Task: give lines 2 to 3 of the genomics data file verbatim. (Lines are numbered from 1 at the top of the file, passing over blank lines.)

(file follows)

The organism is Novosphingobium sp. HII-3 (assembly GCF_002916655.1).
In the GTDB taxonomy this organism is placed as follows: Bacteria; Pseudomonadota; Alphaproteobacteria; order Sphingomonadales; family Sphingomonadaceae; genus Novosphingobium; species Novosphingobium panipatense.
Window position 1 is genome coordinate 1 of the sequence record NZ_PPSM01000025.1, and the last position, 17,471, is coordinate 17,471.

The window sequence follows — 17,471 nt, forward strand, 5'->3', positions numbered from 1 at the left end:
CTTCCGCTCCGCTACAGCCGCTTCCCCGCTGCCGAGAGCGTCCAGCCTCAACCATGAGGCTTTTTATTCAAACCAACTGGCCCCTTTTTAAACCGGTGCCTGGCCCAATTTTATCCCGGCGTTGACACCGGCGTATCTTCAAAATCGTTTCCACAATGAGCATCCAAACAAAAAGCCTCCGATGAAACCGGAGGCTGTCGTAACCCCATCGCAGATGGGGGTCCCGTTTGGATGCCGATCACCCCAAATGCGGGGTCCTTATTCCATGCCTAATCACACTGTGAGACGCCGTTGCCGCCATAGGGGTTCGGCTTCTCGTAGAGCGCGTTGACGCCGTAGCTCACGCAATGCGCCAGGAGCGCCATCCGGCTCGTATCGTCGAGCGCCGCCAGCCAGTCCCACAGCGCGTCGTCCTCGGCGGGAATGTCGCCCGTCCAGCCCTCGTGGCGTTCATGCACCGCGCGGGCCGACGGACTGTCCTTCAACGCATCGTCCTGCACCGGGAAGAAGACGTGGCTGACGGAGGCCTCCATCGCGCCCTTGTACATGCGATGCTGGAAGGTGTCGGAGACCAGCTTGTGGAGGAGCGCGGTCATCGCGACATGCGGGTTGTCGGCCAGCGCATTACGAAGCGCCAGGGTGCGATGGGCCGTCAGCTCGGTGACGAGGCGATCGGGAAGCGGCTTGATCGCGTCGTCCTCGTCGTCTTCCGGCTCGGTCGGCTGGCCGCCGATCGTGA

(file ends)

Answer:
In the GTDB taxonomy this organism is placed as follows: Bacteria; Pseudomonadota; Alphaproteobacteria; order Sphingomonadales; family Sphingomonadaceae; genus Novosphingobium; species Novosphingobium panipatense.
Window position 1 is genome coordinate 1 of the sequence record NZ_PPSM01000025.1, and the last position, 17,471, is coordinate 17,471.